Preliminary audit (PEA) – This audit is performed in a limited time span. It is focused on major energy supplies and demands accounting for at least 70 % of the total energy requirement.(1) It places emphasis on identification of obvious sources of energy wastage.(5) The audit involves the historical review of energy related records to establish baseline against which progress can be measured. Electricity billings for at least one year prior to audit are used.

Detailed audit (DEA) – This audit goes beyond quantitative estimates to costs and savings, which are normally huge. It involves technology up-gradation (changeover from old technology to new ones) requiring large investments. It deals with the enumeration of Energy Conservation Opportunities (ECO’s) – to identify ways of decreasing the loss and to evaluate the energy savings and profitability potential in implementing changes.(1)

The ECO’s may be classified according to: minimum implementation time / minimum cost / highest energy saving possibilities / quality of energy saved.(5) During the study of ECO some of the components or the equipment may be replaced by more efficient ones. Evaluation of ECO’s deals with the estimation of energy saving potential of each. Then the cost and benefit analysis for each has to be carried out separately. The benefits have to be compared and the adoption of ECO’s has to be made on a priority basis. Once the energy audit is complete, the entire analysis has to be presented in the form of Energy Audit Report, which should comprise additional costs and pay back period.(1) Generally, DEA is carried out by an external agency, like energy management consultants, so that they can pinpoint the areas of concern with an unbiased approach professionally.(4)

ECO’s in Air-Conditioning System

With the advent of technology and development of science, more and more buildings are coming up with an important dimension, which is now no more a luxury but has become a necessity – ‘air-conditioning. The expenses of cooling a building by air-conditioning always exceed that of heating in all climatic conditions. There are various ways in which energy conservation can be achieved in this area.(6,7)

Building design

  • The cooling cost depends on the volume of the building; hence it is essential that the building be designed as compact as possible.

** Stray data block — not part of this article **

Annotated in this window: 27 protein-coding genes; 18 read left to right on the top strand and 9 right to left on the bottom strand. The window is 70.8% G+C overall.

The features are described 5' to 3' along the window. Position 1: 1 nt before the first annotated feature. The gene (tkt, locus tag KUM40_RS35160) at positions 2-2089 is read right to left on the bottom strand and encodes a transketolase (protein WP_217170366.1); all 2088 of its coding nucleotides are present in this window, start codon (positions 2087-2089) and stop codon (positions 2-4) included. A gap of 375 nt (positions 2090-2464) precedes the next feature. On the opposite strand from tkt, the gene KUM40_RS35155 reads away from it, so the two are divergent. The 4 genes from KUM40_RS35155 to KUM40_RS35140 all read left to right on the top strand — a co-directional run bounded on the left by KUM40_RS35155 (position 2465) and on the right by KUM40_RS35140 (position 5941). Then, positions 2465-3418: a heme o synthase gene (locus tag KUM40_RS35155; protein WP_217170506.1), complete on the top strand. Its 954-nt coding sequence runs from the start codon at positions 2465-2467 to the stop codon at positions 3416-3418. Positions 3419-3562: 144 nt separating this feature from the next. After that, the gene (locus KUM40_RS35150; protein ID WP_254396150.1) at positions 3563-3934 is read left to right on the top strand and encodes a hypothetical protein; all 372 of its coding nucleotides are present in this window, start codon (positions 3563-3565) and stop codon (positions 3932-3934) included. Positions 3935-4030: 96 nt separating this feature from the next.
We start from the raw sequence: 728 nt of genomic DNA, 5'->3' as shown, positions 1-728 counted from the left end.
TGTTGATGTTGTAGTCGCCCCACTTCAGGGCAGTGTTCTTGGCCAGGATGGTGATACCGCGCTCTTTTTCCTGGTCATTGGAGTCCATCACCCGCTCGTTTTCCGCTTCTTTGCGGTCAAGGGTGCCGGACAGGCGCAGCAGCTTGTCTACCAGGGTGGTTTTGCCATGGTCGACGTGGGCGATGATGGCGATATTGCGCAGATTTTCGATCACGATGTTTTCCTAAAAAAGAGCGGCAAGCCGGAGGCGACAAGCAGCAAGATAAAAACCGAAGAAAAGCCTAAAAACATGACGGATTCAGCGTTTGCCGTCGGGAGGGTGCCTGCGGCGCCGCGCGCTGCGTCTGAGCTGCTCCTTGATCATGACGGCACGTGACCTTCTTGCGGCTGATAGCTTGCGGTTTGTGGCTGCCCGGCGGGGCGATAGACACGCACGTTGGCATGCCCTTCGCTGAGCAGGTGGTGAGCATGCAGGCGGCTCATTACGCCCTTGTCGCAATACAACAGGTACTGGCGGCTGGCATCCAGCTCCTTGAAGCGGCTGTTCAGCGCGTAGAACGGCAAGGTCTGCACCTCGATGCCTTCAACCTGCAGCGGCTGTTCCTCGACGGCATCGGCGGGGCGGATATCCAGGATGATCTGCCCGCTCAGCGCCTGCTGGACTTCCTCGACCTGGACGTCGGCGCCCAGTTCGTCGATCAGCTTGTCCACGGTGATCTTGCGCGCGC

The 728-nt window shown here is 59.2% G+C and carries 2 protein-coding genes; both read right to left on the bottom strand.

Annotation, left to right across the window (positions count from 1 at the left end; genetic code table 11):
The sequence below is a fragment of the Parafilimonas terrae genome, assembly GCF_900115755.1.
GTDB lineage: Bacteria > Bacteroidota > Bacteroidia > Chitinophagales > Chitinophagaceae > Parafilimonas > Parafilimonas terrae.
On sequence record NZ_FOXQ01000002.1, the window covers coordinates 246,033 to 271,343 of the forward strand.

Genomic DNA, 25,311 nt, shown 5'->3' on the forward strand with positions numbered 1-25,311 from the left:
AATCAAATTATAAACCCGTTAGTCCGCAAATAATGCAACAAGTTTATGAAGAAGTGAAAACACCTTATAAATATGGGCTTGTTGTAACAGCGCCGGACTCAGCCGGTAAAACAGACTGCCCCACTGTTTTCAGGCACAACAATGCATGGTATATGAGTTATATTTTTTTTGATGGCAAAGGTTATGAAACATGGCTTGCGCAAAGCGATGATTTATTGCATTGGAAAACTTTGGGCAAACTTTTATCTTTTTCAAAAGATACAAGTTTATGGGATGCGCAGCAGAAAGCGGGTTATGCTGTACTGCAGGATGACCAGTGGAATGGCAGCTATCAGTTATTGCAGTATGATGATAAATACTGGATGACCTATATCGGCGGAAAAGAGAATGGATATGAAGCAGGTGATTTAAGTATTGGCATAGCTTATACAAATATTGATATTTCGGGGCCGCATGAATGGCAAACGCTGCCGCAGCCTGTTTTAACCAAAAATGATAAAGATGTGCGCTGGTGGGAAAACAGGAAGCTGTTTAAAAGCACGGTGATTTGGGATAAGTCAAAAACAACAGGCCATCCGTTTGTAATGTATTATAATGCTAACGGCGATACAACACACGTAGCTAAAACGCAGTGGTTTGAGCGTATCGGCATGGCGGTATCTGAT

• Air-conditioning load can be reduced, by properly enveloping the building; by planting trees around and having sunshade devices.
  • To minimize the heat load through glass windows, sun control film can be fitted on to the windows; the use of double-glazed / triple-glazed windows can cut down the heat ingress to the system drastically. Under deck insulation of minimum 50 mm thickness for all exposed roofs will reduce heat gain from roof by 80%.(6)
  • Minimize artificial lighting, as lowered lighting levels decrease both internal building heat load and airconditioning load.(2)
  • Windows and doors should be made airtight, to prevent leakage of cold conditioned air.(6)


In the air-conditioning industry, there are a wide variety of equipment, ranging from window air-conditioners (A/C), split A/Cs, floor mounted package A/Cs, Central A/C system with chilled water plant.

The basic components of a Central A/C system are, cooling towers, chiller units and air handling units (AHUs). Each chiller unit is made up of a condenser, compressor, and evaporator. The cooling towers supply cold water to the condenser via condenser pumps. The condenser uses this cold water to condense the high-pressure gas coming from the compressor. This condensed gas is then circulated to the evaporator. The evaporator (with chiller coils) uses this gas to cool the water for circulation to the AHU’s. The AHU’s use this chilled water to condition the air and blow it into the room. The evaporators are then supplied return water from the AHUs via chilled water pumps.